I have finished projects from some of Pete’s lessons I haven’t yet blogged about, but they were in my portfolio. The first is a video I edited using the 3D tracker function in After Effects. This meant I could add a 3D object into real life camera footage of a park.
Firstly we wrote our names in the text function, then changed the extrusion depth of the text. Afterwards we added lighting to the 3D text and it looked realistic. Then we imported camera footage that Pete provided us with of a play park. In the video the camera pans around and that was why we couldn’t just overlay the text into the scene, we had to track a point of the ground and land the text there, sealing it to the ground and keeping the angle of the text the same as the angle of the floor.
To do this the renderer on this 8 second clip needed to be Ray-Traced 3D. The next step was to use the 3D tracker function with detailed analysis on. This put dots all over the scene. It rendered through slowly and you could see the computer working- it linked the dots to the colours it could follow and you see the dots moving with the image as the camera pans frame by frame. When that’s done you juust hold shift and click on 3 of the tracker points mid-way through the scene (in this case at 4 seconds) to create a target on the ground. The points should be fairly far apart, but still show the shape of the ground, and you make sure it seems like the target it laying on the correct angle before you carry on. When this is done it places the text object onto the target and it looks like it’s standing on that part of the ground in 3D space.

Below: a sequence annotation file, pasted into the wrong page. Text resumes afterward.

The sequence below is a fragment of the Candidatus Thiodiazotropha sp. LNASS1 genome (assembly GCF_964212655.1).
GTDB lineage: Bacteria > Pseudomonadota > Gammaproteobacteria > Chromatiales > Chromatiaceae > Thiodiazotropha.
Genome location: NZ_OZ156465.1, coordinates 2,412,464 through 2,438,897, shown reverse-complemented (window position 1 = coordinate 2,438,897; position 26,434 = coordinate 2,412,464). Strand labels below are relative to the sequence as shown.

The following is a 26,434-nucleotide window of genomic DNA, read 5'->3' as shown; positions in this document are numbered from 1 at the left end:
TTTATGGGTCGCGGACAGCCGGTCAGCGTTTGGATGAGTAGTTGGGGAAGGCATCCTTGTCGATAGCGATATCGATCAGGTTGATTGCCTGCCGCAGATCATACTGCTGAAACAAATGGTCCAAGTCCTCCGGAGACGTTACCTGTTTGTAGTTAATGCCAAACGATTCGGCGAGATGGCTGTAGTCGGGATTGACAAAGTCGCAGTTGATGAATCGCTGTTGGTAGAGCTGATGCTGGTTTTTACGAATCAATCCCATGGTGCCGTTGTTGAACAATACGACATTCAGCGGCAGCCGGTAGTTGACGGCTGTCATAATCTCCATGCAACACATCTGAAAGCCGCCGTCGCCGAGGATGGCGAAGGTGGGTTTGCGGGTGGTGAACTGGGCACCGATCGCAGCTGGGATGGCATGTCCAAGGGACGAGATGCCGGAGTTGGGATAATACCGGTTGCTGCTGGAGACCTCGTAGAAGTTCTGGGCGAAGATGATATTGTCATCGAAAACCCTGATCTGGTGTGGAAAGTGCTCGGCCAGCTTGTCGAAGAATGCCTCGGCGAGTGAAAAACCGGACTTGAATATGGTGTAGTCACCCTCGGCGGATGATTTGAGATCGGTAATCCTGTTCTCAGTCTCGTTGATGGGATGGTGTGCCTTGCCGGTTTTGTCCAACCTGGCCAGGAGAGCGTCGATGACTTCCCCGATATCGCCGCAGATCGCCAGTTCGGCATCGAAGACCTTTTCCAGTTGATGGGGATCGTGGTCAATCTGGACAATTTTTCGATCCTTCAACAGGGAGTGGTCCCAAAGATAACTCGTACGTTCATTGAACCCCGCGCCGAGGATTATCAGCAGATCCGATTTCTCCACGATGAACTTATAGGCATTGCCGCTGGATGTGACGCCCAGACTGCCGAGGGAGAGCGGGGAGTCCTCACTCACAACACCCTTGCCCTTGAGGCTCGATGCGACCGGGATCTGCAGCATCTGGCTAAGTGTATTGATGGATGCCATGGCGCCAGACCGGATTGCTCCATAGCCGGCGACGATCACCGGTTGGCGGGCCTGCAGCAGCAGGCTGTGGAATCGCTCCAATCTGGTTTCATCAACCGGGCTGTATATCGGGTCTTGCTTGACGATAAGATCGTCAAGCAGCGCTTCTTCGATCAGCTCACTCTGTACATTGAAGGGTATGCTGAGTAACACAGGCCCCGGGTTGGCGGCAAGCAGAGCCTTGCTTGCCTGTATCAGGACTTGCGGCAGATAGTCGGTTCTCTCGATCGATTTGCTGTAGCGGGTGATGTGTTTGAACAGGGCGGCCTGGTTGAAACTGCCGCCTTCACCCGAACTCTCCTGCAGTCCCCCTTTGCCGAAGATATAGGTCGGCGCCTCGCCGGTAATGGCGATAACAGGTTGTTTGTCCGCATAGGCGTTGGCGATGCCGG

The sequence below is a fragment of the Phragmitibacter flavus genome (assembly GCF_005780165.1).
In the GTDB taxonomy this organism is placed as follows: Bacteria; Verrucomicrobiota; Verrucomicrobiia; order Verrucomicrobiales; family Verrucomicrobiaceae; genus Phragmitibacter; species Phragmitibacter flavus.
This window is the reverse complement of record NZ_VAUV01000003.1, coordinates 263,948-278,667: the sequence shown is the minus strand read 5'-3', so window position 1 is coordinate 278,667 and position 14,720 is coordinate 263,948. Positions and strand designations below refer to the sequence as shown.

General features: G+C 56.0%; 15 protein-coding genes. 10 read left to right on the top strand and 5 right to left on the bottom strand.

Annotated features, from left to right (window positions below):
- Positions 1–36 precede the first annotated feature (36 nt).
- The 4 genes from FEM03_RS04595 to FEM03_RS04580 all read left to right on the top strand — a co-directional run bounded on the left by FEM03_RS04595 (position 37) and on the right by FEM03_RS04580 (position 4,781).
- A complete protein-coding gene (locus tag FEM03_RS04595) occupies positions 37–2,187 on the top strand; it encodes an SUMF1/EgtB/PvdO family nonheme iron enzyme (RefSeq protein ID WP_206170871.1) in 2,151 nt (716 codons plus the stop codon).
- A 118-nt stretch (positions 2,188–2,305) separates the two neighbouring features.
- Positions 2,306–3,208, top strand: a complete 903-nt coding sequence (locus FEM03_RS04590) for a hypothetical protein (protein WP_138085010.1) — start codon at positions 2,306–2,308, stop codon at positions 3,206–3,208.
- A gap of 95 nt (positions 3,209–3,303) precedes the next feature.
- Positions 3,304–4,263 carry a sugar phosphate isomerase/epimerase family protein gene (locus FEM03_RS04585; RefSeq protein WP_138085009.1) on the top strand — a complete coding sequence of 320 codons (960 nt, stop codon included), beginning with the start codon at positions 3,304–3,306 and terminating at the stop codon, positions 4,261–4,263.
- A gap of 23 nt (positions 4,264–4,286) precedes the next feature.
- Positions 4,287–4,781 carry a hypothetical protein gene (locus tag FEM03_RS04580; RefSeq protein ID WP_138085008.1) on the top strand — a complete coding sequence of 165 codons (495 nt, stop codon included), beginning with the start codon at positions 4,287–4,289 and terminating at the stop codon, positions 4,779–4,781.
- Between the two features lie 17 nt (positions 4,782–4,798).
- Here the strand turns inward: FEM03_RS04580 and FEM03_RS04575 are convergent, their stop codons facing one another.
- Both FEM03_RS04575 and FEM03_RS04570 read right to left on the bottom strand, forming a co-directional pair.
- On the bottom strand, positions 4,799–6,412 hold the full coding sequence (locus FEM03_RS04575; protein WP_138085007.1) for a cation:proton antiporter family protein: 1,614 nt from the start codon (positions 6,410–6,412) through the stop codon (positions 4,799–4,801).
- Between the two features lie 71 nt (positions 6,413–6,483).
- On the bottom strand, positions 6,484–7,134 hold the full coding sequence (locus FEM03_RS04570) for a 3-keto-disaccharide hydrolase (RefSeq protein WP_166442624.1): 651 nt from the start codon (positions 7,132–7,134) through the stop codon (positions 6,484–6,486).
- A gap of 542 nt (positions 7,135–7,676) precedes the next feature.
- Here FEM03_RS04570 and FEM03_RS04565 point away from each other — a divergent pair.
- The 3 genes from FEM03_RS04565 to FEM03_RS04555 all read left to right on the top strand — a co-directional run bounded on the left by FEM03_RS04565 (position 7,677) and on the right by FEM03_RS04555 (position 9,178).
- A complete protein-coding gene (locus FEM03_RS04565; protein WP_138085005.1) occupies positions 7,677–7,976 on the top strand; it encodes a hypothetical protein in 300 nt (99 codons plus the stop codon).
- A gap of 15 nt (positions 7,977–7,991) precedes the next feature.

I was so happy with the outcome of this as it felt like we could apply this to many other VFX assets (such as explosions) to create an interesting scene in a story.
Unfortunately I don’t have photos of the process. Often my computer has issues in VFX that me and Pete fix, but in this particular lesson I had to redo this more than once until it worked correctly, so I was delighted when we finally got there, but I didn’t have time to snap the process.